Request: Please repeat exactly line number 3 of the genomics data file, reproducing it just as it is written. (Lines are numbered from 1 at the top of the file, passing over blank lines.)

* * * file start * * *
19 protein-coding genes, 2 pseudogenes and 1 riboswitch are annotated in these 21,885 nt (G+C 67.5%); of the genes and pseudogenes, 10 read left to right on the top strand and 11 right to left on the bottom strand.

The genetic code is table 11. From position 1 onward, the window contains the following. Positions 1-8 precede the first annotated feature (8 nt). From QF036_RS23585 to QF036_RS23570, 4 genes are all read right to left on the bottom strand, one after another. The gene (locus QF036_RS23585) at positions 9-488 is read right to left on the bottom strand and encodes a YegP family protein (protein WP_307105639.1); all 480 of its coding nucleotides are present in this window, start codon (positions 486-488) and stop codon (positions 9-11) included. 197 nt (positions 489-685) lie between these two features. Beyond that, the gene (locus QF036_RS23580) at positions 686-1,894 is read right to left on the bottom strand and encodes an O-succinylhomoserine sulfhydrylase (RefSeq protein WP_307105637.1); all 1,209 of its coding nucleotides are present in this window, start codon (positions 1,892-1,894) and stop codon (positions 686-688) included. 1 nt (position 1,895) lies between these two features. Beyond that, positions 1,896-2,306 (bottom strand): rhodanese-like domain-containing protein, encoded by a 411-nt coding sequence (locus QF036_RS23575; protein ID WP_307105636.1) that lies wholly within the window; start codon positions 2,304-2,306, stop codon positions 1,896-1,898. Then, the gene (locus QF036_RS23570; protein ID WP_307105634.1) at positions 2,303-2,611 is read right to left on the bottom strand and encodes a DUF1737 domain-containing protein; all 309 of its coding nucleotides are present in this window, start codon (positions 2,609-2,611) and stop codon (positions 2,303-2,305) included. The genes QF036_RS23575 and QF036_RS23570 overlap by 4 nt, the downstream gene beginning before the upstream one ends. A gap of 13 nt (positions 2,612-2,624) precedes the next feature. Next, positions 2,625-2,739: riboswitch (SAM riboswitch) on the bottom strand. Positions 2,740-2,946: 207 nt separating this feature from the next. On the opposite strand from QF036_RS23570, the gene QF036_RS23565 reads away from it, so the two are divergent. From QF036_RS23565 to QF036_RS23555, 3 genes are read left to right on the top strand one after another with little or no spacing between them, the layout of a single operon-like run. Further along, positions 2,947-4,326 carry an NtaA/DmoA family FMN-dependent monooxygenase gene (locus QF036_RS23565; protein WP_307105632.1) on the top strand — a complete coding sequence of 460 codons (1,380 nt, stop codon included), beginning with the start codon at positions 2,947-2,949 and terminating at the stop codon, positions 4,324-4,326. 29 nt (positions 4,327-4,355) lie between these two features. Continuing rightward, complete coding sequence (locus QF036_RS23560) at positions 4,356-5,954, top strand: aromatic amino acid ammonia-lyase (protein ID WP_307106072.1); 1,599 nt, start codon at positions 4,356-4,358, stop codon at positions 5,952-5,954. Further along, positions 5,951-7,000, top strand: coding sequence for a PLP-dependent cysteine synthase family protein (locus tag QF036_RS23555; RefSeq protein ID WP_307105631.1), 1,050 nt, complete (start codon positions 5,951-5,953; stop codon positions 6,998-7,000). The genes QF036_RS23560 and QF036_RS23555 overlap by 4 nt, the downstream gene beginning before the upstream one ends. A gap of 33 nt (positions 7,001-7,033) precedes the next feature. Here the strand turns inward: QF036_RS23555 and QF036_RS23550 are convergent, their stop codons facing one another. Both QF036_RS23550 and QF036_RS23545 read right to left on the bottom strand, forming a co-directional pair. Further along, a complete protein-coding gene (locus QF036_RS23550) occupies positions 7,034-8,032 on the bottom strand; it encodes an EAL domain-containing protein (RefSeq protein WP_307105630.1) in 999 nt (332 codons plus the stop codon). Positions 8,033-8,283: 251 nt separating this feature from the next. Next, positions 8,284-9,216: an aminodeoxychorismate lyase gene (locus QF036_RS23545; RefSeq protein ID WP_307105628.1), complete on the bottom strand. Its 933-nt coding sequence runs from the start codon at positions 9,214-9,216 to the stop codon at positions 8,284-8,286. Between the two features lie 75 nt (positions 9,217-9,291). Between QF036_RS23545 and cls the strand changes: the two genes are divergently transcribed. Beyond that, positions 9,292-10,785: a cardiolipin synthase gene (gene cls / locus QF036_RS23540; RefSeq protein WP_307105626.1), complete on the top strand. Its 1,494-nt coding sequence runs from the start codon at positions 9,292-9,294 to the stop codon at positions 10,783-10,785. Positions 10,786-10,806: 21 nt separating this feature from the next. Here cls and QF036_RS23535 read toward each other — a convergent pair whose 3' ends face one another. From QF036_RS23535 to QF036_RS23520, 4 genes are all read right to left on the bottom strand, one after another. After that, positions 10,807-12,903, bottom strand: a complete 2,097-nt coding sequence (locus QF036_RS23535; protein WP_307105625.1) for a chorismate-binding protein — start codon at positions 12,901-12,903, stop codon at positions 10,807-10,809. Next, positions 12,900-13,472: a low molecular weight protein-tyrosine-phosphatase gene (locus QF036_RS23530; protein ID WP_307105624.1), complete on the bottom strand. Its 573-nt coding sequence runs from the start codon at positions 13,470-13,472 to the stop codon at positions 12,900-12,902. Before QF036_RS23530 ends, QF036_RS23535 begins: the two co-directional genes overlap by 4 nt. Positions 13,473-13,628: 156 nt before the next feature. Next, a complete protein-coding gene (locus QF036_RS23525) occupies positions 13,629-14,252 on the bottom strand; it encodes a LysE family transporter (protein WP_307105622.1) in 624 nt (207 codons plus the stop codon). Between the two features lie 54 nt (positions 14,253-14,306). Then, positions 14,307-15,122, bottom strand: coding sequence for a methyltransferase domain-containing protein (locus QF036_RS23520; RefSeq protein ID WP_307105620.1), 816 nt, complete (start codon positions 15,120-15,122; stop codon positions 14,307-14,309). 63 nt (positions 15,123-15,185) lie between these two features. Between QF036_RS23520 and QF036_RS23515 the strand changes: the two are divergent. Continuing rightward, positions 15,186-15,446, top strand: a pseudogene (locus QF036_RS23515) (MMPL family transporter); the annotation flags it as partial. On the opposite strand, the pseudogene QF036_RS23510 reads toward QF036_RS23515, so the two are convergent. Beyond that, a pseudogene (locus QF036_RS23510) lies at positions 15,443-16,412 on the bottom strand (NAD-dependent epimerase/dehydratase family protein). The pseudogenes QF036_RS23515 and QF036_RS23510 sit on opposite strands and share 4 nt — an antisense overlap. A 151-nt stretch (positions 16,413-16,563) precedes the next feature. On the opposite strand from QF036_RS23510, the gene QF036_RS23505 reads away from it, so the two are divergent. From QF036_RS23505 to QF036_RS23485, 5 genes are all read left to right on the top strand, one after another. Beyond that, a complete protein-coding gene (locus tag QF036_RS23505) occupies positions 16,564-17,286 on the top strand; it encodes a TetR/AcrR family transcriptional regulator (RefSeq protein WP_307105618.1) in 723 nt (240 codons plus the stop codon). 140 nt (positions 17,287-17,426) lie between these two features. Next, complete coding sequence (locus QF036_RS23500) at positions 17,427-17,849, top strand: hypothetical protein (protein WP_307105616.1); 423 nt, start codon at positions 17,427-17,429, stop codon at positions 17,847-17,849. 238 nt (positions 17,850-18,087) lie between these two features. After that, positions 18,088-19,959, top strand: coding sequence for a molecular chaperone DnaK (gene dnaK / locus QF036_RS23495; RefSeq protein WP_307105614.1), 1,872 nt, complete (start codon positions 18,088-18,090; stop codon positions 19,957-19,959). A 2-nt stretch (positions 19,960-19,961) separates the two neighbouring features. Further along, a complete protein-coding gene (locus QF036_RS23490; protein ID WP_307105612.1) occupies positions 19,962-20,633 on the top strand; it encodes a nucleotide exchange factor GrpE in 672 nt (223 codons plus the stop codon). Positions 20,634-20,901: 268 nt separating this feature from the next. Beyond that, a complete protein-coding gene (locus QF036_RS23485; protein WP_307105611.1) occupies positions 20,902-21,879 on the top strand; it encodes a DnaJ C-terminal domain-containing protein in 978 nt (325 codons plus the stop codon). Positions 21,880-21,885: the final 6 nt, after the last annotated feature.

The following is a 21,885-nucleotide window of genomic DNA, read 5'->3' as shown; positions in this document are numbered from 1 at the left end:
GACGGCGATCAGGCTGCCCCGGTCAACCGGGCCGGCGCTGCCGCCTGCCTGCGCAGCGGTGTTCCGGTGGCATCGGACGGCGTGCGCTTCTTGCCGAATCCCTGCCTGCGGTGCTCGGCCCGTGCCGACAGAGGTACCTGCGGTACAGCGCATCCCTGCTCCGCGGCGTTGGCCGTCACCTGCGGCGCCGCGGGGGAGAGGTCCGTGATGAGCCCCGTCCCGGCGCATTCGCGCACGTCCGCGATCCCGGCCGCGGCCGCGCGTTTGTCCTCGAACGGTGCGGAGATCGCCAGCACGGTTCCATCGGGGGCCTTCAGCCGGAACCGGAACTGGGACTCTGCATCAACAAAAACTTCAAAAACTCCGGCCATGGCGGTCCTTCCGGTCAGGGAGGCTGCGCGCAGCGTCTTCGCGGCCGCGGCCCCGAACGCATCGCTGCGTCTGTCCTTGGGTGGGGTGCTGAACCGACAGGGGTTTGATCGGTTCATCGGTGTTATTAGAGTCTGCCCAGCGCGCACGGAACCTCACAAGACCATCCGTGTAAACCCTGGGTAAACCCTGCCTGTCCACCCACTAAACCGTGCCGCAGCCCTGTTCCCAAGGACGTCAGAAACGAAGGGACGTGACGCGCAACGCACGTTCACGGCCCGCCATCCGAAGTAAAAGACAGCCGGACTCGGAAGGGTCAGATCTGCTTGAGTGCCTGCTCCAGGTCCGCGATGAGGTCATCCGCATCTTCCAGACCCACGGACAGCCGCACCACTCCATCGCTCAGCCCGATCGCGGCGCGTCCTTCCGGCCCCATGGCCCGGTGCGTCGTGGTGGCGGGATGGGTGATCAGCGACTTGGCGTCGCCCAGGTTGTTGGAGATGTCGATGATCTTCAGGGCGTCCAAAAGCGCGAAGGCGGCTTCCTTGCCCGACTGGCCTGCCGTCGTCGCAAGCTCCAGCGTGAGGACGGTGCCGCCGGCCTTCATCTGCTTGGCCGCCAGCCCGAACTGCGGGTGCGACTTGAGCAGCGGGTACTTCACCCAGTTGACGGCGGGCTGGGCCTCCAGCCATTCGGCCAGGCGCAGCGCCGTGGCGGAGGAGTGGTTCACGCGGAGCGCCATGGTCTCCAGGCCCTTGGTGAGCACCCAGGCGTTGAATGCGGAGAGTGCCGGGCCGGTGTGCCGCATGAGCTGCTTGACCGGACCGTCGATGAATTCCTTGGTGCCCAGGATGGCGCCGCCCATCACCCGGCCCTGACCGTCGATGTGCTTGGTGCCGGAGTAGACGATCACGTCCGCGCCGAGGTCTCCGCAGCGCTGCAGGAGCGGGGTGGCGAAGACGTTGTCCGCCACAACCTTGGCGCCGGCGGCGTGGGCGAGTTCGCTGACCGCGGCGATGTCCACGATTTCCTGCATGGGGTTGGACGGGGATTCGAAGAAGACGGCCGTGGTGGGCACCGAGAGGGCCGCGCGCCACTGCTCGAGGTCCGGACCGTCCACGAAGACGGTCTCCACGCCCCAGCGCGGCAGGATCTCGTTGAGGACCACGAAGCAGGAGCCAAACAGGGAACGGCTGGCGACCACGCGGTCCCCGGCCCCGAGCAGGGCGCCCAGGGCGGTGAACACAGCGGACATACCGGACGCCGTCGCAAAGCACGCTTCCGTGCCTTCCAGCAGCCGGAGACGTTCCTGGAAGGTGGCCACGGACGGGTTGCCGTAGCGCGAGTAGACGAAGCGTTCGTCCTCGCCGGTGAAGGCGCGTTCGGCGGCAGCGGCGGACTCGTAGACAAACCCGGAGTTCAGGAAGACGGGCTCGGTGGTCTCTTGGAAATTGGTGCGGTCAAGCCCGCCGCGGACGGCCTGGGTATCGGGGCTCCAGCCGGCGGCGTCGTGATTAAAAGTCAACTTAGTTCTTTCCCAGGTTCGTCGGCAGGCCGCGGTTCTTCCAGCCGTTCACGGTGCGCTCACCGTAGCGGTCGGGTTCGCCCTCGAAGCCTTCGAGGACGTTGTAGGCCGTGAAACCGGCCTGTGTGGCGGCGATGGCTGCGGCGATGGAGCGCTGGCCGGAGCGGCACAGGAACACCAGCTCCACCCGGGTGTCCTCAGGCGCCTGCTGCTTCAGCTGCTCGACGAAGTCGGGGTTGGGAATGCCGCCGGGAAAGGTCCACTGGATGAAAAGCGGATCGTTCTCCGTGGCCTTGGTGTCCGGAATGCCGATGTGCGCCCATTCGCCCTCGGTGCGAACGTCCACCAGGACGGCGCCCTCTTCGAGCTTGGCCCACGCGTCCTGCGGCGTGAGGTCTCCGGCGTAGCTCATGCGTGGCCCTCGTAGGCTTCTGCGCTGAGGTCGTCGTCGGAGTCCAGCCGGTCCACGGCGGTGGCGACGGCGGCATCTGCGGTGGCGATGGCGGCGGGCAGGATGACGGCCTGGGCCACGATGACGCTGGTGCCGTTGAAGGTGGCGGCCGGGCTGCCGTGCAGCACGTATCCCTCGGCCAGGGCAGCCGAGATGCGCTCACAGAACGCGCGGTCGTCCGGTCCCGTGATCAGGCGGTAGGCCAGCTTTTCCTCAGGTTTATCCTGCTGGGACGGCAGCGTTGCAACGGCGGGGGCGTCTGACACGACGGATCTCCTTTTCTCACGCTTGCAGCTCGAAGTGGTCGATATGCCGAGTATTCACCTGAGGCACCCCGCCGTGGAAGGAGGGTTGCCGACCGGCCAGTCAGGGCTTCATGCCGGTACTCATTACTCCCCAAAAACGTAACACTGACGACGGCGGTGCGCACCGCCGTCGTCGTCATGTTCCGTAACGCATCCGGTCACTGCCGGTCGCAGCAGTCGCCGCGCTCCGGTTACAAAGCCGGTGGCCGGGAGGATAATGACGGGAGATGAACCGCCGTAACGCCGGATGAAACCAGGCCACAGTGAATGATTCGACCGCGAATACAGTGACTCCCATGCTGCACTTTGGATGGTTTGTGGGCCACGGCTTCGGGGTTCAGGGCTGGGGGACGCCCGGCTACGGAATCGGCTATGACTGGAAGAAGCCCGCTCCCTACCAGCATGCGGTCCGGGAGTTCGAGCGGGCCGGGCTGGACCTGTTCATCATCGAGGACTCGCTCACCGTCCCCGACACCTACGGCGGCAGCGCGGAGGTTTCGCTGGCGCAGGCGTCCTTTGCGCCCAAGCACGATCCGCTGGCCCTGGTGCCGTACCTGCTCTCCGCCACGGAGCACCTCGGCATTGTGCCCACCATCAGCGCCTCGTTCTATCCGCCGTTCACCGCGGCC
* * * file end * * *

The following is a 21,885-nucleotide window of genomic DNA, read 5'->3' as shown; positions in this document are numbered from 1 at the left end: